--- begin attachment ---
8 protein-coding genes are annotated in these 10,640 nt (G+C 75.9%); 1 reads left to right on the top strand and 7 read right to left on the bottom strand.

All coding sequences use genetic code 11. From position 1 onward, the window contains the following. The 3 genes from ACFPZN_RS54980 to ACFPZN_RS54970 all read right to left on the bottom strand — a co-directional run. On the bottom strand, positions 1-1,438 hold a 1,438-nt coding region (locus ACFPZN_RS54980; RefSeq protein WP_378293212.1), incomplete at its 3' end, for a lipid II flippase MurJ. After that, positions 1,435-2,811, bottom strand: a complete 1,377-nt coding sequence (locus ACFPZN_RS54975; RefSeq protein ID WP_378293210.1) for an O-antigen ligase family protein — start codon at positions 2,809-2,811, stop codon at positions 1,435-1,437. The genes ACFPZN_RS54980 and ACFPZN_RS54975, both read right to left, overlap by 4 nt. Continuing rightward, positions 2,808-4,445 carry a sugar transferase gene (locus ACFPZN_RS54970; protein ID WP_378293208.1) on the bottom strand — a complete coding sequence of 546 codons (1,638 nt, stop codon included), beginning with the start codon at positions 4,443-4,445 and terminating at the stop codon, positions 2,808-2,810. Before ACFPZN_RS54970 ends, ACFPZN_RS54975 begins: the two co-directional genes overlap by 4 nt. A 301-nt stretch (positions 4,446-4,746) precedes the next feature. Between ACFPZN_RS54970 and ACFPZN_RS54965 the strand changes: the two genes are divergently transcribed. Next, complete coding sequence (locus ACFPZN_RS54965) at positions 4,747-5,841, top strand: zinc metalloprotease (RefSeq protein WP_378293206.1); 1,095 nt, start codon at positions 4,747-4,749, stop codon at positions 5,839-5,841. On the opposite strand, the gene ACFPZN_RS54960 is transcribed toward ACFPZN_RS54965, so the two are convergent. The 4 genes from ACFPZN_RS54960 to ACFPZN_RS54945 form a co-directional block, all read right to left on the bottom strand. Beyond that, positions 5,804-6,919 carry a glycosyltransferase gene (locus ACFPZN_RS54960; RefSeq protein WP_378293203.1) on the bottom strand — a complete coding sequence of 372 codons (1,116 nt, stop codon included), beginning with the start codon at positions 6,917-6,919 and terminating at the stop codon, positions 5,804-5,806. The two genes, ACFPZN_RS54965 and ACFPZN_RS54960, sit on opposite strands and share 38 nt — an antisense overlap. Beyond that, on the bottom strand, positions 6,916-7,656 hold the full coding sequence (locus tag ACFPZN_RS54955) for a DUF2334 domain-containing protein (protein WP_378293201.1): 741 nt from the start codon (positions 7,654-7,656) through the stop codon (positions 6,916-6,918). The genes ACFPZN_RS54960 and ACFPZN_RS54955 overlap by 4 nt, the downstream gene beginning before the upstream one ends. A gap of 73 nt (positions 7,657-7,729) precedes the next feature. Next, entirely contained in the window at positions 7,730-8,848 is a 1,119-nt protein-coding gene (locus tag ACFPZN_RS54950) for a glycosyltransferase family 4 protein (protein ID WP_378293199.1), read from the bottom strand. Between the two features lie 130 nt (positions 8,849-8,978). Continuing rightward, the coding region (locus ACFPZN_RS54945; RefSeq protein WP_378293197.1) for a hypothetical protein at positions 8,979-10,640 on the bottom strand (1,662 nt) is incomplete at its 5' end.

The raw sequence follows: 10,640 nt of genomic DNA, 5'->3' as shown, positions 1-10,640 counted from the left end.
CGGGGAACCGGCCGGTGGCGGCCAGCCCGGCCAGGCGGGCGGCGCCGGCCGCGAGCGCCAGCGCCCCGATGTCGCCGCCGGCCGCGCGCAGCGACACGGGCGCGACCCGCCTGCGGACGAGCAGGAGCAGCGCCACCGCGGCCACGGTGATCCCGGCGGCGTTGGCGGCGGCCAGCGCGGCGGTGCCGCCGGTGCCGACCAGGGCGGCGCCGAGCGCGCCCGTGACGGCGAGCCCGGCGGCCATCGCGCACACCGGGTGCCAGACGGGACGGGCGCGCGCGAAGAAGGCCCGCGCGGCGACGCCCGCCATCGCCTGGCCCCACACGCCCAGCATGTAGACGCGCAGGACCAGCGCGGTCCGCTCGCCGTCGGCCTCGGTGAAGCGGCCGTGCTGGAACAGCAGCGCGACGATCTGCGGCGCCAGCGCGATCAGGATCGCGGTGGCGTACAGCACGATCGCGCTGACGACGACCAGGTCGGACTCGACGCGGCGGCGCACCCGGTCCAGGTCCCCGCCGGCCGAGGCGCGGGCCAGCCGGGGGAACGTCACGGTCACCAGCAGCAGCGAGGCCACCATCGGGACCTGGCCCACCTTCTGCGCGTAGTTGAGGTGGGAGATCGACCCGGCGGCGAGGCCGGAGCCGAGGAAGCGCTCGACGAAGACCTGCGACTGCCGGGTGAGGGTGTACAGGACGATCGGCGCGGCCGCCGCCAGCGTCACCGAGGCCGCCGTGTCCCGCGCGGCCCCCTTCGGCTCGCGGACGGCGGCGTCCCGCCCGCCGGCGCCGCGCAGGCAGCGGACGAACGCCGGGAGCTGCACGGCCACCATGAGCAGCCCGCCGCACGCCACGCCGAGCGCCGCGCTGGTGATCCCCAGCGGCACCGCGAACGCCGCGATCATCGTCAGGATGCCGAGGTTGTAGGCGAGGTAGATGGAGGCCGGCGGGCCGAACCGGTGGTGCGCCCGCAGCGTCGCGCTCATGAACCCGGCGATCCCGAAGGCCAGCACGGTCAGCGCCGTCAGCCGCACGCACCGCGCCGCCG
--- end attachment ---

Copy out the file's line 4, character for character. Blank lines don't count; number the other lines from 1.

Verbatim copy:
CGGGGAACCGGCCGGTGGCGGCCAGCCCGGCCAGGCGGGCGGCGCCGGCCGCGAGCGCCAGCGCCCCGATGTCGCCGCCGGCCGCGCGCAGCGACACGGGCGCGACCCGCCTGCGGACGAGCAGGAGCAGCGCCACCGCGGCCACGGTGATCCCGGCGGCGTTGGCGGCGGCCAGCGCGGCGGTGCCGCCGGTGCCGACCAGGGCGGCGCCGAGCGCGCCCGTGACGGCGAGCCCGGCGGCCATCGCGCACACCGGGTGCCAGACGGGACGGGCGCGCGCGAAGAAGGCCCGCGCGGCGACGCCCGCCATCGCCTGGCCCCACACGCCCAGCATGTAGACGCGCAGGACCAGCGCGGTCCGCTCGCCGTCGGCCTCGGTGAAGCGGCCGTGCTGGAACAGCAGCGCGACGATCTGCGGCGCCAGCGCGATCAGGATCGCGGTGGCGTACAGCACGATCGCGCTGACGACGACCAGGTCGGACTCGACGCGGCGGCGCACCCGGTCCAGGTCCCCGCCGGCCGAGGCGCGGGCCAGCCGGGGGAACGTCACGGTCACCAGCAGCAGCGAGGCCACCATCGGGACCTGGCCCACCTTCTGCGCGTAGTTGAGGTGGGAGATCGACCCGGCGGCGAGGCCGGAGCCGAGGAAGCGCTCGACGAAGACCTGCGACTGCCGGGTGAGGGTGTACAGGACGATCGGCGCGGCCGCCGCCAGCGTCACCGAGGCCGCCGTGTCCCGCGCGGCCCCCTTCGGCTCGCGGACGGCGGCGTCCCGCCCGCCGGCGCCGCGCAGGCAGCGGACGAACGCCGGGAGCTGCACGGCCACCATGAGCAGCCCGCCGCACGCCACGCCGAGCGCCGCGCTGGTGATCCCCAGCGGCACCGCGAACGCCGCGATCATCGTCAGGATGCCGAGGTTGTAGGCGAGGTAGATGGAGGCCGGCGGGCCGAACCGGTGGTGCGCCCGCAGCGTCGCGCTCATGAACCCGGCGATCCCGAAGGCCAGCACGGTCAGCGCCGTCAGCCGCACGCACCGCGCCGCCG